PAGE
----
It's been a while since I've written anything very detailed about our homeschool activities. But do not fear! There's learning! We have all kinds of learning happening, all over the place. In fact, I'm afraid everyone is getting to be too educated for my own good.
For those who may not be familiar with our particulars, we have Ryan (age 7.5), and Morgan (age 4.5). We also have Sean (age 1.5), who figures predominantly as a force of destruction and discord here at our happy homeschool. :o)
I love to read blog posts describing "A Typical Day in the Life of a Homeschooler," because I always find some wonderful ideas (and also because I'm just really nosy). But I find it difficult to write about a typical day for us, since each day is usually very different from the next, and also because many days turn out much differently from the day I'd had planned in my head. For instance, one day we'd planned to do lots of history, and it turned out that the kids wrote letters all. day. long. I didn't have the heart to stop them! When someone wants to practice handwriting and spelling, I simply cannot get in the way. And when TWO people, who are often adversaries, want to do that TOGETHER for HOURS and become so engaged in that activity that they LEAVE ME ALONE? Well, then. I'm sure you can understand.
The more I think about it, we do have a rhythm to each day, so I'll try to describe how homeschooling works around here. Here goes!
Usually our days begin with my coming downstairs with the baby to discover Ryan and Morgan awake and breakfasted, and engaged in some kind of independent pursuit. (The joys of older, independent children!!!!) Sometimes they're engaged in something on the TV--usually on mornings when they woke at the crack of dark to see Brendan off to work. Usually, the TV is off, though, and I might find Morgan on the computer playing Starfall or or Jigzone or Funbrain or on NickJr. Often, she's drawing pictures (online or on paper). Ryan will usually have a battle set up on a table (or three) with his soldiers, complete with detailed story line.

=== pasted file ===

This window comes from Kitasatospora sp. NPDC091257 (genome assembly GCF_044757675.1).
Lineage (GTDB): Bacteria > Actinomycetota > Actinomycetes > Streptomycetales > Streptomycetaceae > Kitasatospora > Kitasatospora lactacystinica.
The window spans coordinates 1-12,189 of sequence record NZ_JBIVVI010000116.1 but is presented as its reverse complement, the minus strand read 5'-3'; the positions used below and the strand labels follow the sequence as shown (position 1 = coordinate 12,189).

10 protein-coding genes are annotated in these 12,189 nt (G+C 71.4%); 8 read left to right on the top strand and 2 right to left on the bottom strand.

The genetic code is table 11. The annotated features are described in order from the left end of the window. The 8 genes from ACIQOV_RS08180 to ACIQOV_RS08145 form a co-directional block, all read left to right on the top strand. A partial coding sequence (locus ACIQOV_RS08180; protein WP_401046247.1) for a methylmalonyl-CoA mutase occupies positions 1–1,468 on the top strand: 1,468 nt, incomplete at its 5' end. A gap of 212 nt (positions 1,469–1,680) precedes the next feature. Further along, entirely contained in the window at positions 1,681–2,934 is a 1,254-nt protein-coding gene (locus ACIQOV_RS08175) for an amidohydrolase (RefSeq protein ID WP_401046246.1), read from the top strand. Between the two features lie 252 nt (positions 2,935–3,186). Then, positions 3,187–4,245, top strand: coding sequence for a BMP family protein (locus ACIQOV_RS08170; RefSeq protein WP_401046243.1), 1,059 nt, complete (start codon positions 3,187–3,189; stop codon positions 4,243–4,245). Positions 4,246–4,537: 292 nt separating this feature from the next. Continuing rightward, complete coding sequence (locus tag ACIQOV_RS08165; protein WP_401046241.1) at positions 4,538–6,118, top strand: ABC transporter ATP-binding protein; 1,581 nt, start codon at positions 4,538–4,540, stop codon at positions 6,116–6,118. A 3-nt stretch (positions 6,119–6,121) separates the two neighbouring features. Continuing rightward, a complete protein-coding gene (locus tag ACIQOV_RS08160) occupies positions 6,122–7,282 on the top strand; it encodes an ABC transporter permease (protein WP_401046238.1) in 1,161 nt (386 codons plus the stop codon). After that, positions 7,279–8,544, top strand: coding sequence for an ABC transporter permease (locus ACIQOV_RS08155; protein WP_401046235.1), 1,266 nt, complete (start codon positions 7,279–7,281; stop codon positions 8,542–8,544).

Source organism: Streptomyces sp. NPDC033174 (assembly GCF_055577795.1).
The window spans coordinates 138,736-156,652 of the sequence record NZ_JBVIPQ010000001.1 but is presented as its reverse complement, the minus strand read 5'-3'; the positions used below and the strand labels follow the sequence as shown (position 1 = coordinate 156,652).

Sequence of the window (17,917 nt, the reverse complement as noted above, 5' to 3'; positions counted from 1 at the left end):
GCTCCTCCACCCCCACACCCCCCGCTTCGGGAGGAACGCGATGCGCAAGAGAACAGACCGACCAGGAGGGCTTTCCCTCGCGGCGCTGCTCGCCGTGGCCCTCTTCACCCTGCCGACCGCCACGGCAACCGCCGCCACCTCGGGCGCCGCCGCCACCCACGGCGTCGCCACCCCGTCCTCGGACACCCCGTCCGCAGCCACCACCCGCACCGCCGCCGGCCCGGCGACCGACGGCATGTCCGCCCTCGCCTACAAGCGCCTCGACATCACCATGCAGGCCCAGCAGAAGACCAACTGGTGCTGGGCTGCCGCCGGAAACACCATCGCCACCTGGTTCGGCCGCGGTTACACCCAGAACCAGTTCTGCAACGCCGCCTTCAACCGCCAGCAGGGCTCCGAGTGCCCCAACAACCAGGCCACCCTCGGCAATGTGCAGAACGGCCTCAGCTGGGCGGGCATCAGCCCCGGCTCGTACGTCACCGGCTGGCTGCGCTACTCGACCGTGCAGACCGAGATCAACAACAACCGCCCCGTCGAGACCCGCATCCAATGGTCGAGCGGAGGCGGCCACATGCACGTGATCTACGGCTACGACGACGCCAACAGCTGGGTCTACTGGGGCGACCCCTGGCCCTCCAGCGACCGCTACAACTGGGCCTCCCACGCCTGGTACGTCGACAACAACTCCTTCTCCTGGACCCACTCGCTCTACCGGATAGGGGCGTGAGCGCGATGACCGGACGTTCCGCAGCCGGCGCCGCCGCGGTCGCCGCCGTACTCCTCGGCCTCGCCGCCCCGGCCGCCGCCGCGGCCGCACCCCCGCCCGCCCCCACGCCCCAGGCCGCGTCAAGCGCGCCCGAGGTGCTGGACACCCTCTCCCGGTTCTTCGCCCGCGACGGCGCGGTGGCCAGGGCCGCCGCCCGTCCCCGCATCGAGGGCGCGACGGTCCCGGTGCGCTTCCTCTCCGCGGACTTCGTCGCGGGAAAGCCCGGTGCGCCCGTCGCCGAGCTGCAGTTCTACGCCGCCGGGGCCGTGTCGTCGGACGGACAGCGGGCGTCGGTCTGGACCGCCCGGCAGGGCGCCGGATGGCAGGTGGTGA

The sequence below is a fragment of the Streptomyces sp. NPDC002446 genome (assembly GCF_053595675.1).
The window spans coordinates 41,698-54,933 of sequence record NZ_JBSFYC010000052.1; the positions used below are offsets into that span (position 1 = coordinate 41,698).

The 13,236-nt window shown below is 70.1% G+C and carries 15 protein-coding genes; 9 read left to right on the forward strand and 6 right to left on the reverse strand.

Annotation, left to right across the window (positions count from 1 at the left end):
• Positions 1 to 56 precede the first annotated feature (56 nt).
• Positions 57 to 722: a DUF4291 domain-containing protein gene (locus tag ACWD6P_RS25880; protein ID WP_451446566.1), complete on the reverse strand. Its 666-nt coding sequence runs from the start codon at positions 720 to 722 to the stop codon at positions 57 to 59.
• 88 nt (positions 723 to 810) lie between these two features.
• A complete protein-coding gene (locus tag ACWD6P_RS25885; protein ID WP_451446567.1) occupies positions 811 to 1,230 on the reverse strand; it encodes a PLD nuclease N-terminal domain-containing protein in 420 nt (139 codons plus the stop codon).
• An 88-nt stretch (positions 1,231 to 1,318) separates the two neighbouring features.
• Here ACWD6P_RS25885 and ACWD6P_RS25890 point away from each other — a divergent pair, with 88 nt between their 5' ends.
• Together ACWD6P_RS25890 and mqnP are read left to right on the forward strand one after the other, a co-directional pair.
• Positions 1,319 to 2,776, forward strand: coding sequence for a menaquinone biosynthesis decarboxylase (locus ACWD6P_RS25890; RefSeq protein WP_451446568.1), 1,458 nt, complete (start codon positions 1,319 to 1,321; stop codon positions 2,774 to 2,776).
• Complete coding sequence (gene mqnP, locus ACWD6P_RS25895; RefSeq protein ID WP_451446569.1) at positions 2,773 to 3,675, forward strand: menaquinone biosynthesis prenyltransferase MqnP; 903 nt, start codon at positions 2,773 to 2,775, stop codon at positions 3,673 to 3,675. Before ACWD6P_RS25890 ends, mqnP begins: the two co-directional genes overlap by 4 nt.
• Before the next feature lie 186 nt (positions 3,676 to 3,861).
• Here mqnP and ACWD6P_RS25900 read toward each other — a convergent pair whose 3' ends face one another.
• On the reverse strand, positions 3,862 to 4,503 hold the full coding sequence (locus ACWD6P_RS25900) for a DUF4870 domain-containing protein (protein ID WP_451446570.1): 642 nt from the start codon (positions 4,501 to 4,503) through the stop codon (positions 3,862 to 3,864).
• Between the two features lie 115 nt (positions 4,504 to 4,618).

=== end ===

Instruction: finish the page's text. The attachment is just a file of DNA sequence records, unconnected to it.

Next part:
I'll get my coffee and breakfast for me and the baby (and remind
And yes, I still ask them each morning, "What is your work going to be today?" I really do try to take into account the things they wish to do and incorporate that into our day. For example, just this morning, Morgan requested that we take a walk this afternoon, so we'll do that. And I'll make sure they know my plans. Today, my plans are to work on the computer (aka, "blogging") and go to the grocery store. So they are aware of the things I'm going to do, and the fact that they'll have to
And then we'll spend the morning working on all of that self-declared work. Morgan has been on a computer kick lately, so that's what she's been doing. She will also willingly read books to Sean, who LOVES books, and knows those little marks on the page have something to do with the words that are said, and calls all letters "B." :o) Good reading practice for her, and fun for Sean, and the BEST part is that they're out of my hair!!!! She also does lots of arts and crafts (anyone know where I can get CHEAP drawing paper in large quantities?), and loves to write letters.